When adding code to event handlers to a form code behind (i.e. your button click event), consider the following guideline(s).
Place as little code in the event handler as possible. You should delegate the actual functionality out to a user interface process block or business object or some other type of controller depending on what pattern you are implemeting. The code in the event itself should only dispatch to some internal implementation handler and make sure system generated errors do not get to the end user.
Consider the following example
public class SampleCode
private void NewButton_Click(object sender, EventArgs args)
this.MousePointer = Cursors.AppStarting;
// Safe to display this message to the user and provide options
// or suggestions on how to proceed
// something unexpected happened, log the exception
this.MousePointer = Cursors.Default;
public class Program
public static void Main(string args)
public static void FatalExceptionHandler(...)
// 1) Notify the user with safe generic message
// 2) If you can save the state of the application so the user
// can pick where they left off when exception happened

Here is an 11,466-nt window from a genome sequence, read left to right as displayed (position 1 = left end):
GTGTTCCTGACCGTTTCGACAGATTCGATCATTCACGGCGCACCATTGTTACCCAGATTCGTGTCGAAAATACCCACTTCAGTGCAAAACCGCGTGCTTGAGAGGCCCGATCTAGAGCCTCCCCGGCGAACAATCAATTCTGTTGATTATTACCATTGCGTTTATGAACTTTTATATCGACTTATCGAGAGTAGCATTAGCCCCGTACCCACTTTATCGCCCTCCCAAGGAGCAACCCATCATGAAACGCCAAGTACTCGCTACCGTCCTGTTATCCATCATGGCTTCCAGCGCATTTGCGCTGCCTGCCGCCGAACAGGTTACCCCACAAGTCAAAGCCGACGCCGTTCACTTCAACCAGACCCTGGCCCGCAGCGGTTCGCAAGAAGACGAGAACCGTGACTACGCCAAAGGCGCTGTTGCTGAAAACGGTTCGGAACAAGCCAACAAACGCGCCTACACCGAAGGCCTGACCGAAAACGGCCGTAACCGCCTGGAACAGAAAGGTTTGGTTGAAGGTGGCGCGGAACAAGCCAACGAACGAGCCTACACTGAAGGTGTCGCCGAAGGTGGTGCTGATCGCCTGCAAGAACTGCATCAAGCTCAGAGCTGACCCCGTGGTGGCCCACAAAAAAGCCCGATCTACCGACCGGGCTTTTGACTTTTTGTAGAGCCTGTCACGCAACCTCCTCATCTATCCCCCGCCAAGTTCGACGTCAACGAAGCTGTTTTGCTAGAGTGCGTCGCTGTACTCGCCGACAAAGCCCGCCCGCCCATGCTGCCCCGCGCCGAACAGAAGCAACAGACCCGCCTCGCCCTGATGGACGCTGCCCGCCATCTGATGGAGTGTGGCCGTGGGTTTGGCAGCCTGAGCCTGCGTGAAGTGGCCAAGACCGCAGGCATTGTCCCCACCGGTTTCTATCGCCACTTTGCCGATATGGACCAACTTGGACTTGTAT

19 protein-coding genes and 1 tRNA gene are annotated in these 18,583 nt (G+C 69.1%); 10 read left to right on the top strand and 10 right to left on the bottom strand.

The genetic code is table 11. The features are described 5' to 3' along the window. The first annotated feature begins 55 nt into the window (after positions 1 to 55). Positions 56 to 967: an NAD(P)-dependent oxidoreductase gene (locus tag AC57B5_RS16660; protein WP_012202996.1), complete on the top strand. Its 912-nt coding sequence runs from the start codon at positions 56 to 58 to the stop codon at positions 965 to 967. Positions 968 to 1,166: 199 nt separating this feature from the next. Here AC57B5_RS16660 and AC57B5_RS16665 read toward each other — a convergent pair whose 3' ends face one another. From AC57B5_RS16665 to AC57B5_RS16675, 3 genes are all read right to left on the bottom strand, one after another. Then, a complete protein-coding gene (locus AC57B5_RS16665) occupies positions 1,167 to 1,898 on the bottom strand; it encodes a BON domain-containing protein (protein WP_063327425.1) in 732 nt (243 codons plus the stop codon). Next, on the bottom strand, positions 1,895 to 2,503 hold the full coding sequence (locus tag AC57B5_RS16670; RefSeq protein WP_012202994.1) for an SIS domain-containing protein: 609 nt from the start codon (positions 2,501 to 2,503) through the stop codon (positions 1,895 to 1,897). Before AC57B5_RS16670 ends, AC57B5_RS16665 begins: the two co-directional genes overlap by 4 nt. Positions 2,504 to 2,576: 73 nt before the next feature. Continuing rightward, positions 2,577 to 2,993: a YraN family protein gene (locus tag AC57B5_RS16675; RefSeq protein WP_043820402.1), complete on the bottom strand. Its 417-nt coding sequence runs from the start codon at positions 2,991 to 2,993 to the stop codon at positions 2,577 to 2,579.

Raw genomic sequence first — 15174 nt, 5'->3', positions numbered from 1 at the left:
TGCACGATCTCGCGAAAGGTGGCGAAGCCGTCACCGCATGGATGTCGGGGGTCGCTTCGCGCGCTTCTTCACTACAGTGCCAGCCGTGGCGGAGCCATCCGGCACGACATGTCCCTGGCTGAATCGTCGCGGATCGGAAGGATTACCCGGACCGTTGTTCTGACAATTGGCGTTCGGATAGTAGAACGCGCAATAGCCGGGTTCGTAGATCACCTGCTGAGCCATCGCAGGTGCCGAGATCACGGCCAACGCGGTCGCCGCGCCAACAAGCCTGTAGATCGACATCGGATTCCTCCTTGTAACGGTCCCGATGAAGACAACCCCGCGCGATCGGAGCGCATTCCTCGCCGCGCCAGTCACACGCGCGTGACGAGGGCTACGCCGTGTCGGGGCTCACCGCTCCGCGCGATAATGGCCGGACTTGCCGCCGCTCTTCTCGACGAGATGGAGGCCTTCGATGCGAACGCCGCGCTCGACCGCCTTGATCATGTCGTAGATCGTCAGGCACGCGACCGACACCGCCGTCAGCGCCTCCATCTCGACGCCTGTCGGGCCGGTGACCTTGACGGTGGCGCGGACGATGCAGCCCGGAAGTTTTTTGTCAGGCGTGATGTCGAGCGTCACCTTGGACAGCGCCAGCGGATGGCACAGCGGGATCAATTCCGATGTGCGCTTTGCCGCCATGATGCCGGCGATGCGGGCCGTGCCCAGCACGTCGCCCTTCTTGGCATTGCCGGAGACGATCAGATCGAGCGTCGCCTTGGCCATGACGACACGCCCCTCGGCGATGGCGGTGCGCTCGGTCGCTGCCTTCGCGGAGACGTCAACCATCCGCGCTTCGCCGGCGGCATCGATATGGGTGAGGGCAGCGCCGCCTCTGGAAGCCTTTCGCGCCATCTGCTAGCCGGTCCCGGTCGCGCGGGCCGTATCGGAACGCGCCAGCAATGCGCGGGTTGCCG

// 3) Let the user know the application needs to be restarted
In my example here, one could argue the cursor handling code should be moved to the CreateNewItem(…) routine, I think you get the still get the point.
I know you may have heard this one before, even so I have participated in several code reviews with several lines of code dealing with application logic directly in the event handler. The entire point to this post is to have all of my friends in C# land to keep the code behind those events in your UI short and simple.
Use Code Complexity Tools
Create code that is easy to maintain looking for areas to reduce code complexity. There are tools to help do this check out a few listed below:
In addition review Mike Swansons blog on code complexity here.